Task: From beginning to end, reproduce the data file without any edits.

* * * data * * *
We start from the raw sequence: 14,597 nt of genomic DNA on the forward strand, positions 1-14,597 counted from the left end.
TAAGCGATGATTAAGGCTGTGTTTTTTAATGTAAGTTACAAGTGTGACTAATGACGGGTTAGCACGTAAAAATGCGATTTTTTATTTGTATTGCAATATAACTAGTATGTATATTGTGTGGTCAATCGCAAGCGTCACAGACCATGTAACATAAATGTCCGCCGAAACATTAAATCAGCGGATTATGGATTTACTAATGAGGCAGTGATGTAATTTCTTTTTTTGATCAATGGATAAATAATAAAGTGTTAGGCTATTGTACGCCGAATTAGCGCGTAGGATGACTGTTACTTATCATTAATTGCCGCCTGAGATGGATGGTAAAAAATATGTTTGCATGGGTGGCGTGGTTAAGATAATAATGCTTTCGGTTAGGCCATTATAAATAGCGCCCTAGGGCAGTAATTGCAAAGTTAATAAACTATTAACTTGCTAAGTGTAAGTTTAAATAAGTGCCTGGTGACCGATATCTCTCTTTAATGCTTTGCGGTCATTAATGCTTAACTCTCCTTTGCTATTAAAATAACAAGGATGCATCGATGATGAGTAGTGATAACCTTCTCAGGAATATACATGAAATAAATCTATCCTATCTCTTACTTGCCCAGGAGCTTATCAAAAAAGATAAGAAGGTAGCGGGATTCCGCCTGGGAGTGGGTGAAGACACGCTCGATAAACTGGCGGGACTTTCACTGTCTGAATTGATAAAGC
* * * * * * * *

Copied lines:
We start from the raw sequence: 14,597 nt of genomic DNA on the forward strand, positions 1-14,597 counted from the left end.
TAAGCGATGATTAAGGCTGTGTTTTTTAATGTAAGTTACAAGTGTGACTAATGACGGGTTAGCACGTAAAAATGCGATTTTTTATTTGTATTGCAATATAACTAGTATGTATATTGTGTGGTCAATCGCAAGCGTCACAGACCATGTAACATAAATGTCCGCCGAAACATTAAATCAGCGGATTATGGATTTACTAATGAGGCAGTGATGTAATTTCTTTTTTTGATCAATGGATAAATAATAAAGTGTTAGGCTATTGTACGCCGAATTAGCGCGTAGGATGACTGTTACTTATCATTAATTGCCGCCTGAGATGGATGGTAAAAAATATGTTTGCATGGGTGGCGTGGTTAAGATAATAATGCTTTCGGTTAGGCCATTATAAATAGCGCCCTAGGGCAGTAATTGCAAAGTTAATAAACTATTAACTTGCTAAGTGTAAGTTTAAATAAGTGCCTGGTGACCGATATCTCTCTTTAATGCTTTGCGGTCATTAATGCTTAACTCTCCTTTGCTATTAAAATAACAAGGATGCATCGATGATGAGTAGTGATAACCTTCTCAGGAATATACATGAAATAAATCTATCCTATCTCTTACTTGCCCAGGAGCTTATCAAAAAAGATAAGAAGGTAGCGGGATTCCGCCTGGGAGTGGGTGAAGACACGCTCGATAAACTGGCGGGACTTTCACTGTCTGAATTGATAAAGC